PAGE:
19 Timing Strategies in Non-HSR Reportable Merger Investigations Exploring Settlement before Closing If the litigation risk assessment is unclear or unfavorable, there is little downside to engaging the investigating agency in settlement discussions. Timing agreements “Hold separate” agreements
20 Timing Strategies in Non-HSR Reportable Merger Investigations If the agency believes its litigation risk assessment is favorable, settlement discussions are unlikely to be fruitful unless there is a credible threat the parties will close the deal. Once a deal is closed and the parties' assets are integrated, the antitrust agencies bear a heavier burden of persuading a judge to unwind. Factors that may force settlement even if the agency has a strong case: A looming bankruptcy for the seller “Failing firm” defense Effective political pressure
21 Timing Strategies in Non-HSR Reportable Merger Investigations Entering a Timing Agreement for Settlement Negotiations Timing agreements are often entered into at the outset of a merger review as a means to both: Reduce discovery burdens Narrow the scope of the inquiry to focus on dispositive issues Often include deadlines for document production, submission of white papers and expert reports to the agency, and for an agency decision on whether to challenge the deal In non-reportable deals, the reviewing agency may have less incentive to enter an agreement that imposes timing constraints on its investigation that do not apply outside the HSR context If a transaction has already closed, timing agreements are even more difficult to obtain Alternative: agreement to provide the agency a short notice period before closing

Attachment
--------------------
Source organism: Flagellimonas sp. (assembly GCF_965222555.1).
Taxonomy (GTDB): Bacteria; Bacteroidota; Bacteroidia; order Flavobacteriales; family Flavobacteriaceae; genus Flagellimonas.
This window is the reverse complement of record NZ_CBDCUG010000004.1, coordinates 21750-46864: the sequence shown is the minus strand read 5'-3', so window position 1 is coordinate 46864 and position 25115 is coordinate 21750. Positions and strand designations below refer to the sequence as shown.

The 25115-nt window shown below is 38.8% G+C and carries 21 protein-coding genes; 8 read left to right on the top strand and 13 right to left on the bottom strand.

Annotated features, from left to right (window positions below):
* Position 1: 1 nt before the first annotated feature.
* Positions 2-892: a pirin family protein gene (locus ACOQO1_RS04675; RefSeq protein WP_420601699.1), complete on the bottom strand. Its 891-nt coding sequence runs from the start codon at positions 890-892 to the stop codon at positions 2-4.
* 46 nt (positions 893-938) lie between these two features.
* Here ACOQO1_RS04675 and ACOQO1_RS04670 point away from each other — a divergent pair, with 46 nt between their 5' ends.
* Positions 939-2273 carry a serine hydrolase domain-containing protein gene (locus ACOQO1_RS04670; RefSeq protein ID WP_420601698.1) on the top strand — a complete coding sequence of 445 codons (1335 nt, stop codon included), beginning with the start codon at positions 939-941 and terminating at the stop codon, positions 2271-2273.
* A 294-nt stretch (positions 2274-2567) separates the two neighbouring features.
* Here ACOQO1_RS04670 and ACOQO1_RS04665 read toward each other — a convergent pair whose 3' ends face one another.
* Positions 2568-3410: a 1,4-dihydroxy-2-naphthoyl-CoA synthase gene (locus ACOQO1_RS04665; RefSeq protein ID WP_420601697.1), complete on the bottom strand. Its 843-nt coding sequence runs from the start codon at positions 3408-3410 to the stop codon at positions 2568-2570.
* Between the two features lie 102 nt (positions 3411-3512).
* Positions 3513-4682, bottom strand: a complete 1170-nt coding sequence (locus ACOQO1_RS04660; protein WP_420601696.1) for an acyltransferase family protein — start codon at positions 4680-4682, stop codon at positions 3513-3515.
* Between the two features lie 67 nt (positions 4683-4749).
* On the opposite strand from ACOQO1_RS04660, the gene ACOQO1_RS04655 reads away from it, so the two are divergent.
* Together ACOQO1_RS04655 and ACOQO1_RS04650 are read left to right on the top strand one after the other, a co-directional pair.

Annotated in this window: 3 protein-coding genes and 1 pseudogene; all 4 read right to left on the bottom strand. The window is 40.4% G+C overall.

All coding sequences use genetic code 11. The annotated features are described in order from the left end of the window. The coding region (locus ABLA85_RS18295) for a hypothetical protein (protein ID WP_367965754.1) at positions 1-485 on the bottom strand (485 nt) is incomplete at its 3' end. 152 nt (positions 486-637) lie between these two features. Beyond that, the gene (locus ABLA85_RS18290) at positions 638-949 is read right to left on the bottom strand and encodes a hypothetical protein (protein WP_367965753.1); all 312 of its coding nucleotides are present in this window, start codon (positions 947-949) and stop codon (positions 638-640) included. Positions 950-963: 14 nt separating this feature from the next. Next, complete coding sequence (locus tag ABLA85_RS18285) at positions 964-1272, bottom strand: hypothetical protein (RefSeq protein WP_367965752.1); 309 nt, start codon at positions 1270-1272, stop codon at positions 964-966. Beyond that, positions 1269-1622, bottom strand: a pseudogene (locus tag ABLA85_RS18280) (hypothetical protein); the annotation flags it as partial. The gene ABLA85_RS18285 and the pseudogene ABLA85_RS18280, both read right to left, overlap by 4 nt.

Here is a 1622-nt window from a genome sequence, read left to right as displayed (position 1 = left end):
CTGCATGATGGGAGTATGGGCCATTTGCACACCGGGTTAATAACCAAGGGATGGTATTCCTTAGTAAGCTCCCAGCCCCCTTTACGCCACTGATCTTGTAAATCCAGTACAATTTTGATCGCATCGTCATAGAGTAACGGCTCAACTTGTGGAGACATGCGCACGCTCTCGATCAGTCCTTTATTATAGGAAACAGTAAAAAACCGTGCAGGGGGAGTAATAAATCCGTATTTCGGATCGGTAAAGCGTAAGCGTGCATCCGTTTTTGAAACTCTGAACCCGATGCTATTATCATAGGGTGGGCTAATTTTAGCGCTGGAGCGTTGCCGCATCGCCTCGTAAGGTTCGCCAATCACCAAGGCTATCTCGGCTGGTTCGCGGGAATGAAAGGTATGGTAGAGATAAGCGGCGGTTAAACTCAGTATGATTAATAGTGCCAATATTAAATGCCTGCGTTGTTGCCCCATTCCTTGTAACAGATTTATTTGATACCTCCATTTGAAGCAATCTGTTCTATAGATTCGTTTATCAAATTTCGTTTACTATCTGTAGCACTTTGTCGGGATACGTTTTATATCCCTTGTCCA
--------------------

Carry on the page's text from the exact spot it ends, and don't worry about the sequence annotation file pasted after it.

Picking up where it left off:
22 Timing Strategies in Non-HSR Reportable Merger Investigations Closing with a Competitive Fix If the agency rejects the remedy and decides to challenge the merger, its burden is increased as it must prove the potential competitive harm of both: The original transaction The proposed fix The agencies have lost a few high-profile merger cases when they were forced to litigate the fix (see FTC v. Arch Coal, Inc., 329 F. Supp. 2d 109 (D.D.C. 2004))
23 Strategies for Avoiding an Investigation Minimizing the Risk of Customer Complaints Transaction must be effectively communicated and sold to the parties' customers. Announcement should highlight any procompetitive justifications, including: Efficiencies Ability to buy complimentary products from a single supplier Preserving a: failing competitor product offering Sales representatives should address any customers concerns. The seller's customers should be assured that: Any existing contracts will be assumed and fulfilled The seller's products will continue to be available It will be business as usual post-transaction Tip: Talk to broader audience than the purchasing agent